'Zionist regime a threat to all nations'

Ahmadinejad Zionist re

October 27, 2009 13:54
3 minute read.
ahmadinejad erdogan 248 88 AP

ahmadinejad erdogan 248 88 AP. (photo credit: )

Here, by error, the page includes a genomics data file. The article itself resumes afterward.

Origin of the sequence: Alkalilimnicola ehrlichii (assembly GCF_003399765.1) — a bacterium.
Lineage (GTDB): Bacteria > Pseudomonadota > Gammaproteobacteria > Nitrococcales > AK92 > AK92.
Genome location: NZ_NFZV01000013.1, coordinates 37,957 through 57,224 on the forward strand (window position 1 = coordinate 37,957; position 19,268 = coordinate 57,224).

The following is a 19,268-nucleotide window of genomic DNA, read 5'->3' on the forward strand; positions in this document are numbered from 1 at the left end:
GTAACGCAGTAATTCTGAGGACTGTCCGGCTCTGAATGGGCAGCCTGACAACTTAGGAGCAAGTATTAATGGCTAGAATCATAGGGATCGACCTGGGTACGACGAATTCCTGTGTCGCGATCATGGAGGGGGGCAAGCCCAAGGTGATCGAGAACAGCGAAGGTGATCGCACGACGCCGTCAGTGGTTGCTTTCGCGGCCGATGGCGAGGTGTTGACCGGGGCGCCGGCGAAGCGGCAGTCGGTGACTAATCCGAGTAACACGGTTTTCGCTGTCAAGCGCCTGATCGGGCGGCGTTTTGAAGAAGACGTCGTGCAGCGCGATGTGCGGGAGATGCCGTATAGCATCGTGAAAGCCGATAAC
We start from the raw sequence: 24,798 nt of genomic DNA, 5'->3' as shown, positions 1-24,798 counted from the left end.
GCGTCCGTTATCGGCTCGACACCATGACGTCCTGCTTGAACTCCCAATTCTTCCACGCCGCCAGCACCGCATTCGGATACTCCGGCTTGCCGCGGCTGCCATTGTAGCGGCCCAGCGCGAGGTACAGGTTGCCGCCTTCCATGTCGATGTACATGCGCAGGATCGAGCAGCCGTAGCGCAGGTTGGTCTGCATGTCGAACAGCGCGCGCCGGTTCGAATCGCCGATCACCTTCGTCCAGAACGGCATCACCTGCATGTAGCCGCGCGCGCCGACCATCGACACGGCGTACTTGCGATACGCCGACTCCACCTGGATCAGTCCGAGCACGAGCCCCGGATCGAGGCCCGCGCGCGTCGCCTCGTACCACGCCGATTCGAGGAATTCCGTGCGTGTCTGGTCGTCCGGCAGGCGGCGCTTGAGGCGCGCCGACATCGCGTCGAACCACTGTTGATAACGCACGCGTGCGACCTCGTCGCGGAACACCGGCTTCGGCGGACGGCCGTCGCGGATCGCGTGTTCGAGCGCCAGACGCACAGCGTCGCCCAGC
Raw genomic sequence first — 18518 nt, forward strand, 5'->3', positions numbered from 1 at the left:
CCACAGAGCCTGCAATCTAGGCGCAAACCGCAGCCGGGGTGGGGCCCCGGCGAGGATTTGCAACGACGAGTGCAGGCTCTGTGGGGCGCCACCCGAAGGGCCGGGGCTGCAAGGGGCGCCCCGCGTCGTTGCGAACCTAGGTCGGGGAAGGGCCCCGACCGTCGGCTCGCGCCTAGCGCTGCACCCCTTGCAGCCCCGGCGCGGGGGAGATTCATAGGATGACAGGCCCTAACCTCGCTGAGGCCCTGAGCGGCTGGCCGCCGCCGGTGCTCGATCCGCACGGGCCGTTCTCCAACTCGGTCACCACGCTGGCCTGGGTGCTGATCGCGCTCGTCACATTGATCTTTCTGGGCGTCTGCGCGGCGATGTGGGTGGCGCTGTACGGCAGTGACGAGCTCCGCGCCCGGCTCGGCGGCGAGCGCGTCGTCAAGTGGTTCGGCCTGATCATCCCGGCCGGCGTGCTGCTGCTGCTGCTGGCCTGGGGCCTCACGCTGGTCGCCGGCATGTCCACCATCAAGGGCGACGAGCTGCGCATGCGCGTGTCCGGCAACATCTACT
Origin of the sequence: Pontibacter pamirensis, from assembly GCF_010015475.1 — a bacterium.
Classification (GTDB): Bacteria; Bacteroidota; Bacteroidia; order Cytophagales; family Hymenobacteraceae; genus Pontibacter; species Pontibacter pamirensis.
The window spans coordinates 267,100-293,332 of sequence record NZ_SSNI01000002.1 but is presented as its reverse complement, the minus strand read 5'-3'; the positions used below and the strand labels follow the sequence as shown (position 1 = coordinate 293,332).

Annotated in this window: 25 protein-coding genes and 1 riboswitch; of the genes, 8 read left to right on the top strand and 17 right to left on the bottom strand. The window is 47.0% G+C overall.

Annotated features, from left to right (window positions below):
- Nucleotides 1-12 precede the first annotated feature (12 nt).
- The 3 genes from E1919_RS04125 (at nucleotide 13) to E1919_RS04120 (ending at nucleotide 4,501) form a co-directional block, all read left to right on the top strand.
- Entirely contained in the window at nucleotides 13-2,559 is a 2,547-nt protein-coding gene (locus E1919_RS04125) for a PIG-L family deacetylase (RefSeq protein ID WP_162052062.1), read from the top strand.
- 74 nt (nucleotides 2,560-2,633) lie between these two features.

"The Zionist regime is a threat to all nations ... it cannot tolerate the existence of any strong country in the region," said Iranian President Mahmoud Ahmadinejad on Tuesday, according to Teheran news agency Press TV. Ahmadinejad spoke after welcoming Turkish Prime Minister Recep Tayyip Erdogan, who arrived in Teheran Tuesday for a two-day visit. Iran's president praised Erdogan's stance over the Israeli-Palestinian conflict, saying the Turkish leader's "clear stance toward the Zionist regime has had a positive impact on the world of Islam." At an international conference in January, Erdogan strongly condemned Israel's offensive in Gaza and the steep Palestinian casualties inflicted there. The Iranian leader is known for his anti-Israeli remarks since 2005, when he said the Jewish state should be "wiped off the map." Ahmadinejad lashed out at Israel, which is believed to have nuclear weapons, saying that when an "illegal regime has atomic weapons, it's impossible to block others" from having peaceful nuclear energy. The Iranian leader was echoing statements voiced by Erdogan in the Guardian on Monday, accusing the five permanent Security Council members of hypocrisy. While these countries put pressure on Iran, which does not have "a weapon," he said, they themselves keep nuclear arsenals for military purposes. During the Guardian interview, Erdogan also referred to reports saying Israel or other Western countries were planning to carry out what he termed a "crazy" attack against Iran in lieu of sanctions or negotiations. "On the one hand you say you want global peace, on the other hand you are going to have such a destructive approach to a state which has 10,000 years of history. It is not correct," he was quoted as saying, adding that Ankara was firm in its belief that Teheran's nuclear program was peaceful. Ahmadinejad reportedly suggested that if Turkey and Iran "reinforce their unity, they will overcome serious threats and make use of opportunities in favor of their own nations." In related news, Ahmadinejad announced on Tuesday that his country would persist with its nuclear program, despite international concerns. His remarks were the first since a UN-backed draft was put forth aimed at easing tensions with the West. Later Tuesday, Iran indicated acceptance of the general framework of a UN-draft nuclear deal, but said it would seek "important changes" that could test the willingness of world powers to make concessions in exchange for a pact to rein in Teheran's ability to make atomic warheads. Iranian State TV reported that Teheran opposes shipping its full stockpile of low-enriched uranium at once, and seeks changes to the UN plan. The demand for a step-by-step approach Tuesday came as the world awaited Iran's decision on the plan, which seeks to ease Western worries about the country's ability to one day create nuclear weapons. According to an unnamed Iranian official cited on Arabic-language television channel al-Alam, Teheran will agree to the "general framework" of the UN-drafted plan, but will seek "important changes" in the deal. The UN plan envisages Teheran sending out most of its low-enriched stock to Russia for further processing, which would reduce its stockpile significantly and limit its potential capability to build nuclear arms. According to the plan, the higher-enriched uranium would be used to power a small medical research reactor in the Islamic republic's capital. Later on Tuesday, EU foreign policy chief Javier Solana, who has been playing a role in negotiations with Iran, said that "the deal was a good deal and I don't think it requires fundamental changes." French Foreign Minister Bernard Kouchner also spoke on the subject, expressing concern over Iran's strategy of delaying time and again its responses to world powers. "It cannot take forever. We wait for answers," he said during a visit to Luxembourg on Tuesday. Iran's stance on the plan has so far been unclear, and an official response from Teheran is expected on Friday. Iranian Foreign Minister Manouchehr Mottaki hinted Monday Teheran could agree to ship some of its low-enriched uranium to Russia for processing as reactor fuel - but also left the possibility open that Iran may snub the proposal altogether. The remarks came as UN inspectors were visiting a formerly secret mountainside uranium enrichment site near Qom, south of Teheran.

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